The rain has gone

The rain has gone

Wotcher, friends!

So I have a confession to make.

I am on antidepressants. Escitalopram, 10mg a day. Have been for nearly three years now.


TRIGGER WARNING.

I am about to engage in a discussion that could inadvertently hurt some people. However important the topic at hand – and I do believe it is important – nothing is more important than your own health. If you tend to be triggered by talk of depression, please read at your own discretion.


The first psychiatrist I ever went to told me I had a bad case of the blues.

“You’re still young, you shouldn’t disengage from your life like that.”

I was shaking and unable to talk properly so I just nodded, but deep down I was angry at her. I felt dismissed. I blamed her for not just understanding, for not seeing through my slightly-less-stiff-than-usual upper lip. After all, it was her job to read my mind, wasn’t it?

giphy-5

 

Unfortunately, it isn’t easy for someone who hasn’t experienced depression to imagine what it actually does. And that’s totally normal. You shouldn’t be expected to just know. On the flip side, it isn’t easy either for someone currently suffering through it to explain how they feel.

So this is me attempting to communicate some thoughts and feelings, from the easier standpoint of “two and a half years later”. Cue cheesy flashback transition.

giphy-4


It started very suddenly, a little after my landlord passed away. I didn’t know him all that well. He wasn’t a close friend or a family member, and it’s not like I thought about him every day. Yet when he tragically, abruptly, died, something was triggered inside of me.

I started thinking about death every day. Mine. Depression is narcissistic like that. Then I started thinking about death every hour. Then every minute. I had had “the blues” before, but this wasn’t it. This was different. It felt permanent. It felt like I was broken. It involved an endless circle of downs (numb apathy) and even-further-downs (locking myself in the bathroom and crying my eyes out in panic).

Now, you have to understand that my life didn’t suck. Actually, it was quite amazing. But depression isn’t really about all the bad stuff that is going on in your life. It’s more twisted than that. No matter how incredibly fantastic my life might be, depression constantly reminded me that it would still have to end and that all the incredible fantasticness would be lost forever.

In my ill mind, this progression of events:

  1. be born
  2. follow your dreams
  3. get your novels published
  4. find love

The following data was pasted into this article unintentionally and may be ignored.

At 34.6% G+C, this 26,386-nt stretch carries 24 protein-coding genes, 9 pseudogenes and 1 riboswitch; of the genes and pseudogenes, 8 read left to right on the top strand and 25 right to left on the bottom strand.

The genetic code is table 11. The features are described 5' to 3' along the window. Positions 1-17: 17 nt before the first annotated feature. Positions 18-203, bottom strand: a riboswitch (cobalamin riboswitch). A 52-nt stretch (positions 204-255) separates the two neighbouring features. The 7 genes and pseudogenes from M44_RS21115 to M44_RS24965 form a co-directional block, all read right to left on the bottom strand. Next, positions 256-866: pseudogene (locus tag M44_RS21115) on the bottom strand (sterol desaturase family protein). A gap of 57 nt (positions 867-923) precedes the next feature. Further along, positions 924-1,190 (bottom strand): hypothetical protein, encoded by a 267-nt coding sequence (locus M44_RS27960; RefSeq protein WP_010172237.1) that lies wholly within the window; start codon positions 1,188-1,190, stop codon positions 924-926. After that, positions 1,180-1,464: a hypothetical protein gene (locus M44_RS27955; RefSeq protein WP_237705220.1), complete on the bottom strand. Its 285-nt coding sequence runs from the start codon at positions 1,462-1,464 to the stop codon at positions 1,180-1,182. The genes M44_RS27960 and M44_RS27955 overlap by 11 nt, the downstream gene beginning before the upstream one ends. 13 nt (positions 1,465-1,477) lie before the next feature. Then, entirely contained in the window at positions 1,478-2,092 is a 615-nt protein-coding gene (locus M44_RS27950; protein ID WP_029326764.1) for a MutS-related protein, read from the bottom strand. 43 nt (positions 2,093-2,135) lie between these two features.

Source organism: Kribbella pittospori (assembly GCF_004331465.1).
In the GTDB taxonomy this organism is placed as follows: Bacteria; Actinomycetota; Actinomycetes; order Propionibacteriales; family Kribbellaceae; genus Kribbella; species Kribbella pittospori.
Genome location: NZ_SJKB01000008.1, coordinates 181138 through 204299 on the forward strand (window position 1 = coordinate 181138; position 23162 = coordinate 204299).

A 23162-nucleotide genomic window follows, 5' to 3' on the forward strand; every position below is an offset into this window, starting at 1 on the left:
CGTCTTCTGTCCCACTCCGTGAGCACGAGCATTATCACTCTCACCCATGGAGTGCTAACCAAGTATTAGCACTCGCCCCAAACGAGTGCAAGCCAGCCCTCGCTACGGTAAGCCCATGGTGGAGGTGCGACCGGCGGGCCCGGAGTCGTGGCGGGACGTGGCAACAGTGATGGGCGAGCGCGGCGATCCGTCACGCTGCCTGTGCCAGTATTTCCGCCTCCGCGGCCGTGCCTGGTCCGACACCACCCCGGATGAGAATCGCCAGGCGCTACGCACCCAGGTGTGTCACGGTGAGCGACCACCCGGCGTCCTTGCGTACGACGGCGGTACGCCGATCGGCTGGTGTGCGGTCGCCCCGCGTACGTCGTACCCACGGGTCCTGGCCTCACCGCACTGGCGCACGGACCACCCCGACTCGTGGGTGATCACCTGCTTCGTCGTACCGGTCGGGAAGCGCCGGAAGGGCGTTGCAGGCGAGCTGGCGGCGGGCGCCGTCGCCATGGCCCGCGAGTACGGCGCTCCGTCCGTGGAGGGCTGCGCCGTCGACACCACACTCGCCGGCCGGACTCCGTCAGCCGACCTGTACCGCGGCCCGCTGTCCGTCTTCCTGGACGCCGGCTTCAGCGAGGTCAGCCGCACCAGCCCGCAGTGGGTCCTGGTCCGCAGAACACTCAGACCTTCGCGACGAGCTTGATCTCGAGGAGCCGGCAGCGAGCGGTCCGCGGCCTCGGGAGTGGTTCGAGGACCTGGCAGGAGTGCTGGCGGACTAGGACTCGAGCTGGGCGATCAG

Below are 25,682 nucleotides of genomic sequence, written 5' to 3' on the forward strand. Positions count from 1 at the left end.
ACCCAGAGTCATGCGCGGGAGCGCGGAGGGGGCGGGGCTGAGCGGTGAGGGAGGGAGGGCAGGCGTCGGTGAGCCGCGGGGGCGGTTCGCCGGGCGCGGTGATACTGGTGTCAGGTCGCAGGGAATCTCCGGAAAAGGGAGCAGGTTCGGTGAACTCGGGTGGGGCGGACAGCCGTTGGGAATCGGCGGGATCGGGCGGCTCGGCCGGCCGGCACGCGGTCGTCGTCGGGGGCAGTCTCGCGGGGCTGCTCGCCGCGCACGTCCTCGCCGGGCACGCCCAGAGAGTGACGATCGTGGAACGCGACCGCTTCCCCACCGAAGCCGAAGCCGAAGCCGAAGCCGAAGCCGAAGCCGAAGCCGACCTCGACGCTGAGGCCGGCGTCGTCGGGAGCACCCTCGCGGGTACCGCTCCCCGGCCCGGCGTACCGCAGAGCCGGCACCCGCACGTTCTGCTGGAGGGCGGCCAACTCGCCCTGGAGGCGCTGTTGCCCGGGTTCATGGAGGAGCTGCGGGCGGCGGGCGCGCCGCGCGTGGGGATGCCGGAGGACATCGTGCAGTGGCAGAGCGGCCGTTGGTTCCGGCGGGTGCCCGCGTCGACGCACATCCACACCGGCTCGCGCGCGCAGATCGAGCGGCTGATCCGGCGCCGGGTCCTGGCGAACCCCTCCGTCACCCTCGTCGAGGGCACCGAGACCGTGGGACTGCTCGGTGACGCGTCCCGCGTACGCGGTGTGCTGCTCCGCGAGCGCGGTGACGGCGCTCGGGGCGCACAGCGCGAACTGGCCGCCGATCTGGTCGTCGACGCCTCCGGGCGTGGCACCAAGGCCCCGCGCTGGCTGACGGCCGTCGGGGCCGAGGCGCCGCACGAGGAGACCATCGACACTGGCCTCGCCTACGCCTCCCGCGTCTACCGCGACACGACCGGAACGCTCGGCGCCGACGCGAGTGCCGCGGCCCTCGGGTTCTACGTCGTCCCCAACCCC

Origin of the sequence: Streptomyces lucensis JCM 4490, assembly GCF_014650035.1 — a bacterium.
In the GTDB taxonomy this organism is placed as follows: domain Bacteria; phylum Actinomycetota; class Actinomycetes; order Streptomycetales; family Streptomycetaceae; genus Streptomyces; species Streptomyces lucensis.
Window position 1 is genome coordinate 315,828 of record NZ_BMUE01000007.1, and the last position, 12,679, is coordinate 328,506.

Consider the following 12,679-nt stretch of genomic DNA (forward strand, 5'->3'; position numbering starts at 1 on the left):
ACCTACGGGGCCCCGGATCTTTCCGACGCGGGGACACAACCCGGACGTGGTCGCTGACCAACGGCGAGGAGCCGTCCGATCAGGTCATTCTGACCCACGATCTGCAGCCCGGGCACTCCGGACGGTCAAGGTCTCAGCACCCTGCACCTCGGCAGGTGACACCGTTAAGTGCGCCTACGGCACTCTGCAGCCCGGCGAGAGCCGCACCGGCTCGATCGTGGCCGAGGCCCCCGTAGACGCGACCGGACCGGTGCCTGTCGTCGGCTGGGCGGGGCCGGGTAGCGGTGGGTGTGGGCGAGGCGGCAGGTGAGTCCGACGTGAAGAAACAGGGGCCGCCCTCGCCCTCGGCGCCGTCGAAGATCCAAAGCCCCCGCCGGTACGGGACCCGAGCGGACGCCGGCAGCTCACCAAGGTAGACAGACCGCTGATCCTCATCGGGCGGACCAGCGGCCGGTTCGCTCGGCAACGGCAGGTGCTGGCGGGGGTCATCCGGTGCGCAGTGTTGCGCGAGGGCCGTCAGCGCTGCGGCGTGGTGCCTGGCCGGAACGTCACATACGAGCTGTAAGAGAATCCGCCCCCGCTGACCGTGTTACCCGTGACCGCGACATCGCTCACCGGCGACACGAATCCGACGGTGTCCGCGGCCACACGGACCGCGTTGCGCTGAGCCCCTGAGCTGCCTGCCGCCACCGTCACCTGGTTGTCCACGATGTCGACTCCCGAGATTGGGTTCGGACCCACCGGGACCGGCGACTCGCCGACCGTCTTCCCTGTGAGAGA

5. be happy
  6. die

… was exactly the same as this one:

  1. be born
  2. die

This is not how a human brain is supposed to work. If it were, then there is a decent chance life would have died out years and years ago.

images

 

No.

This is a glitch.

 

 

Yet there is a stigma in our society. When I started this post with a “confession”, I wasn’t using the word lightly. For some reason, admitting to being depressed, especially to the point of needing medication to function properly, has become – or maybe it has always been – a confession.

You whisper it, mumble it, beat around the bush. You rationalize it away. “Oh, I’m taking meds for now but I’m going to stop soon.” It has somehow become shameful to take antidepressants.

Don’t get me wrong, if you don’t feel that medication is the right way for you to go about fighting your depression, then I’m certainly not here to tell you you’re wrong. I don’t pretend to know everyone’s experiences, nor do I pretend to be a doctor.

But it seems to me that nobody goes around telling diabetic people to stop shooting themselves full of drugs. When you have a headache, it’s fairly rare for your friends to suggest maybe you shouldn’t take painkillers because then you wouldn’t be yourself anymore.

This is something I have actually been told. I have been told I’m just drugging myself up and that it keeps me from seeing the world as it is.

This is bullshit. Dangerous, radioactive bullshit – go on, take a moment to picture that, I’ll be waiting.

Done?

Okay, seriously though. When you say something like that to a depressed person, you are effectively telling a very vulnerable, sick human being that they will never be happy ever again. Even if you believe that to be true, how sadistic do you have to be to think it’s a good thing to say? It’s not funny or helpful. In fact, it can cause very severe harm.

I wasn’t feeling like myself, and I was deeply unhappy, and now that I take “the drugs”, I’m more able to connect with other people, I feel like myself more often, more easily, and I’m happier. This isn’t to say that the world isn’t absurd and weird and that it’s abnormal to feel alienated by that. But it doesn’t take a genius to see that if you used to be happy and now you’re not, then there’s probably something wrong.

 

It is not cool or edgy or deep to be miserable.

 

I take antidepressants for the same reason I take anti-allergy medication. Because otherwise I would be a wheezy, teary-eyed, non-functional mess, unable to accomplish any of the simple tasks of everyday life. Because otherwise, I wouldn’t be able to be myself.

And you know what? Two and a half years later, I am myself again.

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